nickname for a person who was small in stature. Smailble is a nickname surname, which belongs to the category of hereditary surnames. Nicknames form a broad and miscellaneous class of surnames, and can refer directly or indirectly to one's personality, physical attributes, mannerisms, or even their habits of dress. The surname Smailble derived from the Old English word smal, which means narrow, thin, or small, and referred to a person who was of slender build, or of small stature. This surname was established in Renfrew (now part of the Strathclyde region), prior to the Norman invasion of England, in 1066.
Early Origins of the Smailble family
Renfrewshire (Gaelic: Siorrachd Rinn Friù), a historic county of Scotland, today encompassing the Council Areas of Renfrew, East Renfrewshire, and Iverclyde, in the Strathclyde region of southwestern Scotland, where Richard Small was the Canon of Glasgow in 1329.
Early History of the Smailble family
Another 191 words (14 lines of text) covering the years 1329, 1326, 1407, 1447, 1503, 1625, 1714 and are included under the topic Early Smailble History in all our PDF Extended History products and printed products wherever possible.
Smailble Spelling Variations
Spelling variations were extremely common in medieval names, since scribes from that era recorded names according to sound rather than a standard set of rules. Smailble has appeared in various documents spelled Small, Smalle, Smal and others.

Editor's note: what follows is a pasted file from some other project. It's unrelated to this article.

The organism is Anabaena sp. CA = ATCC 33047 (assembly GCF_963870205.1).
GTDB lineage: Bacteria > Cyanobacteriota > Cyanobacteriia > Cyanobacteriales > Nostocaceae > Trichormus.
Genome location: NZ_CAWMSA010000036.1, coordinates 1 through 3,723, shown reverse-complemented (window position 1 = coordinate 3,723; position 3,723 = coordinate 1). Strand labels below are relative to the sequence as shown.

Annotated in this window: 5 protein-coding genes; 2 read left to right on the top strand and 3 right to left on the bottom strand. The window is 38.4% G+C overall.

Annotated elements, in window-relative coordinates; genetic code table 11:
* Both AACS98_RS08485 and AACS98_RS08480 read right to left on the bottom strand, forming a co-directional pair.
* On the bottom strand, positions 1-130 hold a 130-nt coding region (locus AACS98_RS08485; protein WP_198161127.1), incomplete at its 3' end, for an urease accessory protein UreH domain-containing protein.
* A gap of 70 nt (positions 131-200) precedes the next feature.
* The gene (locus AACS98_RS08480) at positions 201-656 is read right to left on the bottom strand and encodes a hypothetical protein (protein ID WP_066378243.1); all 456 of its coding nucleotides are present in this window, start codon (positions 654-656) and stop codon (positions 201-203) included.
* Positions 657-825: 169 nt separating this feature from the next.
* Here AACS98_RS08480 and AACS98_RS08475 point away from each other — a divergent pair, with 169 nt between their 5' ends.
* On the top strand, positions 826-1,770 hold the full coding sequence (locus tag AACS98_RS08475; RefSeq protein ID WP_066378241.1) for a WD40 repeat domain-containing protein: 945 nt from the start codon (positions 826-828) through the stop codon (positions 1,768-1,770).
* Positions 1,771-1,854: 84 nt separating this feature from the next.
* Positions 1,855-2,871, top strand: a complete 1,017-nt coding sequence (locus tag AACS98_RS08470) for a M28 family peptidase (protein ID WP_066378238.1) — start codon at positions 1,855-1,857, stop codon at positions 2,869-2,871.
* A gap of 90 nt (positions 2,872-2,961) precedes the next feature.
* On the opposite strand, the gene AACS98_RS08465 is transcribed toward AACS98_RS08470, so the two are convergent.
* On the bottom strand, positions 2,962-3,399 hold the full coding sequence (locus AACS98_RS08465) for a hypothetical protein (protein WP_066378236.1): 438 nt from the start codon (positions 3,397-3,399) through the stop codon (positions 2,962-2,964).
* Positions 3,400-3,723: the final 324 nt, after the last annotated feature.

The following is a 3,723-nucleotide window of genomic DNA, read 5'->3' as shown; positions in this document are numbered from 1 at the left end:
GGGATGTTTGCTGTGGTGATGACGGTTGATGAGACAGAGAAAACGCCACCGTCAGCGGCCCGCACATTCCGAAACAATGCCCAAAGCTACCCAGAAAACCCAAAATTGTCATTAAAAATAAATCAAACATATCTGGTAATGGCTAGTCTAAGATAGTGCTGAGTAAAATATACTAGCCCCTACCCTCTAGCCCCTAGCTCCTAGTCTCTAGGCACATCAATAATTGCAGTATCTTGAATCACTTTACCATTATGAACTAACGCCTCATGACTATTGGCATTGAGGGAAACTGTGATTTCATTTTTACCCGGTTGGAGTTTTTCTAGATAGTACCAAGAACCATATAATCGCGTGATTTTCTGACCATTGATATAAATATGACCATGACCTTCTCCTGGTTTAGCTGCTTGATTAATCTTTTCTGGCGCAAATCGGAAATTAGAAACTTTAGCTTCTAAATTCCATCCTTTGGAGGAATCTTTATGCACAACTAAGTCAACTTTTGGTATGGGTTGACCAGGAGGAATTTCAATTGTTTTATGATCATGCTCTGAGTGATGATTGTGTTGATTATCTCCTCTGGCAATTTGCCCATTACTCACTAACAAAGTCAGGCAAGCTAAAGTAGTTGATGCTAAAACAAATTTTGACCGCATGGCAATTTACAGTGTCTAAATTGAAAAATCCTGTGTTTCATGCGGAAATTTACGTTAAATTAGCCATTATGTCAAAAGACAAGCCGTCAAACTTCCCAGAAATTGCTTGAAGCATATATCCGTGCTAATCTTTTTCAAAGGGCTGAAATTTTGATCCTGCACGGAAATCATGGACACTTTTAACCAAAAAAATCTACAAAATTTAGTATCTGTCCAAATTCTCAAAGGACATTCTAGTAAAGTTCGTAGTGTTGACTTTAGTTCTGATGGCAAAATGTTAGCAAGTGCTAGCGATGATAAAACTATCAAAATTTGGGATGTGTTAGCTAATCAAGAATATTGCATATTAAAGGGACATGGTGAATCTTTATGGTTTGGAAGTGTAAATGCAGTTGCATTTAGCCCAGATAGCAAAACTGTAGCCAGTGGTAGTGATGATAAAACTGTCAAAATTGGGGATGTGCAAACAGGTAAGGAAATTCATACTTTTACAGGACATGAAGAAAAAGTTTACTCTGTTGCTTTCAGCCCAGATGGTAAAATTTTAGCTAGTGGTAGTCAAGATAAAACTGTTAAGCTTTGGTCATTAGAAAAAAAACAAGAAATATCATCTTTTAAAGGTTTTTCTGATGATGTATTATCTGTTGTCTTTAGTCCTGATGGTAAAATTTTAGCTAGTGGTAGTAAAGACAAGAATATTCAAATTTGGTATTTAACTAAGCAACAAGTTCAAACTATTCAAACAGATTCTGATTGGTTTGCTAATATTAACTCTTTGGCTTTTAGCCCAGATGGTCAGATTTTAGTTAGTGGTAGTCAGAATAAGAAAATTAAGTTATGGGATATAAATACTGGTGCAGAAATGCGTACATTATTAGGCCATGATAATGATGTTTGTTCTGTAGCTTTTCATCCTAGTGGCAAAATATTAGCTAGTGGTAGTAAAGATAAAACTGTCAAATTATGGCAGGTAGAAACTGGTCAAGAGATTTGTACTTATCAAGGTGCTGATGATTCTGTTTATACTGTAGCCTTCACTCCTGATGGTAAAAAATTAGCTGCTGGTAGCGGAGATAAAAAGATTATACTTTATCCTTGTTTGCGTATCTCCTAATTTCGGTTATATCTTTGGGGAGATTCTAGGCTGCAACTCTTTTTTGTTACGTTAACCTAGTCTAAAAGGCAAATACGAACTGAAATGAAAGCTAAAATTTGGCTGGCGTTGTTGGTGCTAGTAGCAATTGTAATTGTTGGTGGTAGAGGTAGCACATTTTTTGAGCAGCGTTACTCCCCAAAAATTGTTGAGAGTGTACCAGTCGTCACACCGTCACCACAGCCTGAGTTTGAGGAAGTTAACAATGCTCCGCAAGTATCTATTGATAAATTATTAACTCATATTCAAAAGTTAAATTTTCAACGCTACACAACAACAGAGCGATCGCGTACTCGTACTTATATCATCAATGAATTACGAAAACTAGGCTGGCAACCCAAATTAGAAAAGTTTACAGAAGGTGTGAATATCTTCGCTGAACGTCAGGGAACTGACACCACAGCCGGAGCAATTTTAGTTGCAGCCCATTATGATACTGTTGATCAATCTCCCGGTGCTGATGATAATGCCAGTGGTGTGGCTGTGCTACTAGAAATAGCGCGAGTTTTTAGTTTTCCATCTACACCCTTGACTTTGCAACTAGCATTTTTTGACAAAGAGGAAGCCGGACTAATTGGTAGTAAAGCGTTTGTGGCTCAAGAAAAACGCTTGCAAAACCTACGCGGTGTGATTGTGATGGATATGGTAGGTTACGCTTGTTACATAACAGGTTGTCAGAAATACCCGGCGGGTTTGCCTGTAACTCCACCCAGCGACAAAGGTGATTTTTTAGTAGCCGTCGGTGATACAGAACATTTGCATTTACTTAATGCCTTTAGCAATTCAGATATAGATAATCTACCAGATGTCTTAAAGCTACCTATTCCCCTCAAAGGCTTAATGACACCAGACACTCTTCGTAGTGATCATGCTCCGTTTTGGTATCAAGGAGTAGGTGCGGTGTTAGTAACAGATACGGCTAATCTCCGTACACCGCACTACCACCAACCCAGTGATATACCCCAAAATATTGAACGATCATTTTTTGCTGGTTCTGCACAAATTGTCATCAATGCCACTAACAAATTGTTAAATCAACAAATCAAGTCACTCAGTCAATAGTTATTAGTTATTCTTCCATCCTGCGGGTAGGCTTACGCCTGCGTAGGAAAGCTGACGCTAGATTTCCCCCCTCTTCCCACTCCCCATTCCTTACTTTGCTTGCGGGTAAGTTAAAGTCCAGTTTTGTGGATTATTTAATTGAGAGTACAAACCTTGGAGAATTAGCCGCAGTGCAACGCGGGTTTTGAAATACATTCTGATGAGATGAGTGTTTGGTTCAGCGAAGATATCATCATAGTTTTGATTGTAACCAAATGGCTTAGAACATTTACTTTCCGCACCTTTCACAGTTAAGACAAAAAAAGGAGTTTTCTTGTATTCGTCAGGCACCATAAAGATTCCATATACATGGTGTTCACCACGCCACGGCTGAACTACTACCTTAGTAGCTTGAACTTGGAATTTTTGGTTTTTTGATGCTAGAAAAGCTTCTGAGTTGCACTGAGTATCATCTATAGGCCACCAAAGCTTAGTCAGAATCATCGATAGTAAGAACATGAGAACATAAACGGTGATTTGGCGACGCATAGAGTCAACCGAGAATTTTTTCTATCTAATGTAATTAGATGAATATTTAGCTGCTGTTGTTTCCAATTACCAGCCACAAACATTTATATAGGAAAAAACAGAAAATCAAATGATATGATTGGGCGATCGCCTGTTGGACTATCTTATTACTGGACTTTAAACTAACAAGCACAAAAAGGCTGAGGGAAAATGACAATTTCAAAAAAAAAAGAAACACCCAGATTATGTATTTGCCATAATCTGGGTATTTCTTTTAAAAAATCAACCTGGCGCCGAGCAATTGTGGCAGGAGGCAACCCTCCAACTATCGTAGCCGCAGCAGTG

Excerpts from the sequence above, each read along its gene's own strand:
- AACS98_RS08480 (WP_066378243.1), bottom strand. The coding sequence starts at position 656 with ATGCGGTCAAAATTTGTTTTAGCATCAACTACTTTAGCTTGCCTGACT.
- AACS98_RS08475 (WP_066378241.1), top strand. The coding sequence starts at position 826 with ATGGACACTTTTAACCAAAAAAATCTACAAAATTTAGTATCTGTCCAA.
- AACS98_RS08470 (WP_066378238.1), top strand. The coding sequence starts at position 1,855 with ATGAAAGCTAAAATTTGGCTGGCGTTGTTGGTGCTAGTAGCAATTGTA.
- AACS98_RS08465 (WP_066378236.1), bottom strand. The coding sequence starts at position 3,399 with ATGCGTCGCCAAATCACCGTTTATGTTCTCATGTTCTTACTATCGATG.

Early Notables of the Smailble family (pre 1700)
Another 50 words (4 lines of text) are included under the topic Early Smailble Notables in all our PDF Extended History products and printed products wherever possible.
Migration of the Smailble family to Ireland
Some of the Smailble family moved to Ireland, but this topic is not covered in this excerpt.
Another 107 words (8 lines of text) about their life in Ireland is included in all our PDF Extended History products and printed products wherever possible.
Migration of the Smailble family to the New World and Oceana
Descendents of Dalriadan-Scottish families still populate many communities across North America. They are particularly common in Canada, since many went north as United Empire Loyalists at the time of the American War of Independence. Much later, in the late 19th and early 20th centuries, the highland games and Clan societies that now dot North America sprang up, allowing many Scots to recover their lost national heritage. Some of the first immigrants to cross the Atlantic and come to North America bore the name Smailble, or a variant listed above: Edward and Francis Small, who settled in Maine in 1620; the same year as the "Mayflower"; Elizabeth Small, who settled in Virginia in 1639; Henry Small, who settled in Virginia in 1636.
The Smailble Motto
The motto was originally a war cry or slogan. Mottoes first began to be shown with arms in the 14th and 15th centuries, but were not in general use until the 17th century. Thus the oldest coats of arms generally do not include a motto. Mottoes seldom form part of the grant of arms: Under most heraldic authorities, a motto is an optional component of the coat of arms, and can be added to or changed at will; many families have chosen not to display a motto.
Motto: Ratione non ira
Motto Translation: By reason, not by rage.
Smailble Family Crest Products